The Clever Antelope

The Clever Antelope is a story about how a quick-witted antelope outsmarts a foolish hunter who chases him into the forest.

In the video above, Preetis different facial expressions, or "saatvika abhinaya," and hand gestures, or "mudras." Each video includes the name in Sanskrit (the classical language of India) along with examples and applications.

Simhamukham (face of a lion)

Kapitham  (wood apple)

Chaturam (clever / square)

First we'll look at the mudras. Every culture uses its hand gestures for expression: in bharatanatyam (Indian classical dance) these gestures are classified in minute detail. Each gesture has specific meanings and applications.

Raudram (anger)

Haasyam (laughter)

The Storyteller's Toolkit

The techniques an Indian classical dancer uses to create an emotional mood are grouped under the term "saatvika abhinaya" (SAAT-vika ab-in-EYE-a). In particular, the face is a key tool for communicating emotion—Indian dancers train for years to perfect these expressions!

Watch how Preeti manipulates different aspects of facial expression (eyes, lips, eyebrows) to create the emotional effect.

(Note: These videos do not have voiceover/subtitles.)

 

Commentary & Analysis

In the video below Preeti demonstrates how she uses the classical gestural vocabulary of Indian dance to tell the story.

 

RCP Challenge!

Now it's your turn—we challenge you to create a story of a deer, and record a short video of yourself performing it!

 

The story could be from your imagination OR a story from your own culture. The only rules are that you MUST:

  • Use the SIMHAMUKHAM gesture at least once

  • Use either (or both) facial expressions HAASYAM or RAUDRAM

(Extra points if you manage to include a red curtain somewhere in the video!)

Send your videos (via a link to YouTube, Vimeo, Instagram or equivalent) to info@threshdance.org. We'll publish as many as we can on this site!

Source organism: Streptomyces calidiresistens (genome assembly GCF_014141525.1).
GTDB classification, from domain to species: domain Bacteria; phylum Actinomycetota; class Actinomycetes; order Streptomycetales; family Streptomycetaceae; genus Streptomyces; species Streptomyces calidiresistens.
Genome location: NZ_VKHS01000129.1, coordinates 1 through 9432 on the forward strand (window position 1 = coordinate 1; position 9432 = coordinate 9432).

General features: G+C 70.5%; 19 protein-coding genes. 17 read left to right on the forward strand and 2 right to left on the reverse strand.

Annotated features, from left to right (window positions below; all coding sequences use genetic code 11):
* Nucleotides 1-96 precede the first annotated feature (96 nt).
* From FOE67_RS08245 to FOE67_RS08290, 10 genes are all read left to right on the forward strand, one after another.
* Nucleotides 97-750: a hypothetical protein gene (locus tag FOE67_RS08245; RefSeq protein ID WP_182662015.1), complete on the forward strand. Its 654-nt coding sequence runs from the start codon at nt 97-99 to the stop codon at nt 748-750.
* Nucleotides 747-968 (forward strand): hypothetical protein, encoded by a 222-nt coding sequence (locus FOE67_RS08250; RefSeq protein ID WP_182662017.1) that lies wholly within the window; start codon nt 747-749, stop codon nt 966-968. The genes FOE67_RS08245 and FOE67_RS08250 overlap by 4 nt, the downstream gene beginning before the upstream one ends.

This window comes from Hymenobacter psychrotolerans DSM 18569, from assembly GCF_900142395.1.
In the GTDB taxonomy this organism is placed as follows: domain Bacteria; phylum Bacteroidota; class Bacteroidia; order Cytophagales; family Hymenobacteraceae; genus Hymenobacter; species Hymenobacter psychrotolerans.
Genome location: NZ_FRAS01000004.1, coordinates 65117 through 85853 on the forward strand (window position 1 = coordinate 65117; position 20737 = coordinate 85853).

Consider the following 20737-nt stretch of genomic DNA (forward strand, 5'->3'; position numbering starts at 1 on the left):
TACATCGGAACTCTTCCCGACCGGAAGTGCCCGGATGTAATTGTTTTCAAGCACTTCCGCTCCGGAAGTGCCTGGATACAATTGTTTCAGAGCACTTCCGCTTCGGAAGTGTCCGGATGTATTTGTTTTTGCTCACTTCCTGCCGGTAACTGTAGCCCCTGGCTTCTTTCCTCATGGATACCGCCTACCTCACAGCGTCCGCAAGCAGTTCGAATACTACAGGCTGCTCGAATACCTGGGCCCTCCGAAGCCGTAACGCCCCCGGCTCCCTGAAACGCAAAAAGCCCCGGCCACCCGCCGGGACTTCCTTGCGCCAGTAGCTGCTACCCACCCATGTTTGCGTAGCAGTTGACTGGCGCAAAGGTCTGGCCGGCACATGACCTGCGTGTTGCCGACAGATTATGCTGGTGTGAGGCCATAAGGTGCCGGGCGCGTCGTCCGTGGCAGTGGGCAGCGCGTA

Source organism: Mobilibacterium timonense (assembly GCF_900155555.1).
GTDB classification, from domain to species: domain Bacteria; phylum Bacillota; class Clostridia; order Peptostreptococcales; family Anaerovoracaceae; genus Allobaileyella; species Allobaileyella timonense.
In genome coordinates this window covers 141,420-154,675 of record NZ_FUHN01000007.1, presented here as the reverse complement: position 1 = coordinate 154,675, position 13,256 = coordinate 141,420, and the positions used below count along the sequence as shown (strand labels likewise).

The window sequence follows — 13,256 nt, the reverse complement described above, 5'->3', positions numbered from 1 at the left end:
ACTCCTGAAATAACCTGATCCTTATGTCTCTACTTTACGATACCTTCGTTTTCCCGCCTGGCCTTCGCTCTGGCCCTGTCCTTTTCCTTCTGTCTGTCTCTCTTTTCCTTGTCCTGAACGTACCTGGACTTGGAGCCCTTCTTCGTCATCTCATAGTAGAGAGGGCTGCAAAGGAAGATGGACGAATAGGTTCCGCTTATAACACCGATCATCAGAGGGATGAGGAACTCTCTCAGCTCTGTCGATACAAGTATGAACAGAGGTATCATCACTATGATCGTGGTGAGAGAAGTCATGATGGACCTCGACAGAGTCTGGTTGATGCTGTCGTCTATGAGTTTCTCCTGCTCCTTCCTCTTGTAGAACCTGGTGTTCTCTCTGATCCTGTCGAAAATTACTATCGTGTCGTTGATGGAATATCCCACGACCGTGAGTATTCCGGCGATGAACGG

Antelopes in cultures around the world

Antelopes everywhere!

Did you know antelopes are depicted in stories around the world? Click through to see how other cultures represent this clever creature in their own stories and legends.

Vayu the Wind God (India)
Vayu the Wind God (India)

Each god or goddess in the Hindu pantheon has an associated animal (their "vehicle" on which they ride). Vayu, the god of wind, traditionally rides an antelope.

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Jean-Baptiste Oudry (1686-1755)
Jean-Baptiste Oudry (1686-1755)

An Indian antelope ('Black Buck') from Louis XV menagerie in Paris.

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A petroglyphic Saharan rock carving from southern Algeria depicting an antelope (Photo by Linus Wolf)

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Vayu the Wind God (India)
Vayu the Wind God (India)

Each god or goddess in the Hindu pantheon has an associated animal (their "vehicle" on which they ride). Vayu, the god of wind, traditionally rides an antelope.

press to zoom
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Global Collaborators

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Mal Stein, Composer
New York City

Mal is a much sought-after collaborator for choreographers around the world both as a percussionist and composer. In this video, he talks through his creative process—how he came up with themes and textures to support Preeti's storytelling.

Mal lives in the East Village of Manhattan with his partner Judy and a large collection of percussion instruments from around the world. You can groove to more of his sounds on SoundCloud here.

Bhumenjoy Konsam, Illustrator

Manipur, India

Bhumenjoy is a multi-talented illustrator and animator based in Manipur, in the far North East of India. He's worked with Preeti on many previous projects, and also works with major corporations as a commercial animator.

In 2008 Bhumenjoy directed a feature-length animated feature film called "Tiger Head", based on an epic tale from his native Manipur (see trailer here). His website is www.oomaibi.com

 
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Learn Interactive partnered with RCP on The Clever AntelopeThey deliver industry-leading manager development programs focused on key transitions in any individual's career.